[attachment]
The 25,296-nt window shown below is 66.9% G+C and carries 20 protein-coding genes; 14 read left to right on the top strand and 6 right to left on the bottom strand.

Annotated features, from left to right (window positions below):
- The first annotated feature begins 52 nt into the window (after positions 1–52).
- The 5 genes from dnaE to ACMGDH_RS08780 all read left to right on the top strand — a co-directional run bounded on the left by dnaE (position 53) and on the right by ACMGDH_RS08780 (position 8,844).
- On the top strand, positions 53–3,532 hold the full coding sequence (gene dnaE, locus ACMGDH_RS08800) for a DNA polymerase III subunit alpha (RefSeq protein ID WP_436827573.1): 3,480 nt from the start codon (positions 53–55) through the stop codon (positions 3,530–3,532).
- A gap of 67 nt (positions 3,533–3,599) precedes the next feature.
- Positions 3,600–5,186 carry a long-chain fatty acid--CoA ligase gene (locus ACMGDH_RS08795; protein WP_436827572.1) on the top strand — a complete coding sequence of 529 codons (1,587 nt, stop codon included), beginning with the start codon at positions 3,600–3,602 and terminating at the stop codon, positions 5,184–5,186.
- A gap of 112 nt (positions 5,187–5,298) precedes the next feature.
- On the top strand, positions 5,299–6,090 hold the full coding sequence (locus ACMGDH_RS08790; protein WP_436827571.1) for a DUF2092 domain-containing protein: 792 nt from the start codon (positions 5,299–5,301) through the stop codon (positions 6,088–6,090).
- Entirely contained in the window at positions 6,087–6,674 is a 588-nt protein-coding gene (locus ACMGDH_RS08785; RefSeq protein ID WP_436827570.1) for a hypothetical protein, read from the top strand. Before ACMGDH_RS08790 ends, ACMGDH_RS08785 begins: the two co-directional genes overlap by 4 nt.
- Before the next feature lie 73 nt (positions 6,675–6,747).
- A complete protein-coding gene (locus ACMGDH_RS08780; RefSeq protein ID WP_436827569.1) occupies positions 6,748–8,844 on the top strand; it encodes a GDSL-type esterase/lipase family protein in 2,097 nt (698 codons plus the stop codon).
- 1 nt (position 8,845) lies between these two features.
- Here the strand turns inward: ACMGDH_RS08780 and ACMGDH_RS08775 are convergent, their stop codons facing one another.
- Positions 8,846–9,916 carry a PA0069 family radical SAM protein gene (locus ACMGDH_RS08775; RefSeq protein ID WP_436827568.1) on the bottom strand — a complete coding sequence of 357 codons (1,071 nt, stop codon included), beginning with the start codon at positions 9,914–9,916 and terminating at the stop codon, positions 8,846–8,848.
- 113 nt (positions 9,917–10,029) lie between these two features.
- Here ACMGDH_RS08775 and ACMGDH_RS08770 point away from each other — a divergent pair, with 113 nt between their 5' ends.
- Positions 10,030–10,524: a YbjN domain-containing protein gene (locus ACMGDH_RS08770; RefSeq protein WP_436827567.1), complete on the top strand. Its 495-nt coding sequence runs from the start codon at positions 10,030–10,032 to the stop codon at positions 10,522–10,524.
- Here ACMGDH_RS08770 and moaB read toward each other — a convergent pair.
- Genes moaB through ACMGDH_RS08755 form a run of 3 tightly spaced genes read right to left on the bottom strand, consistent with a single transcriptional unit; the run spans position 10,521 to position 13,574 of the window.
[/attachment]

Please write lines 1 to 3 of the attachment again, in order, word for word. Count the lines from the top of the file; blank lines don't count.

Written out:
The 25,296-nt window shown below is 66.9% G+C and carries 20 protein-coding genes; 14 read left to right on the top strand and 6 right to left on the bottom strand.

Annotated features, from left to right (window positions below):
- The first annotated feature begins 52 nt into the window (after positions 1–52).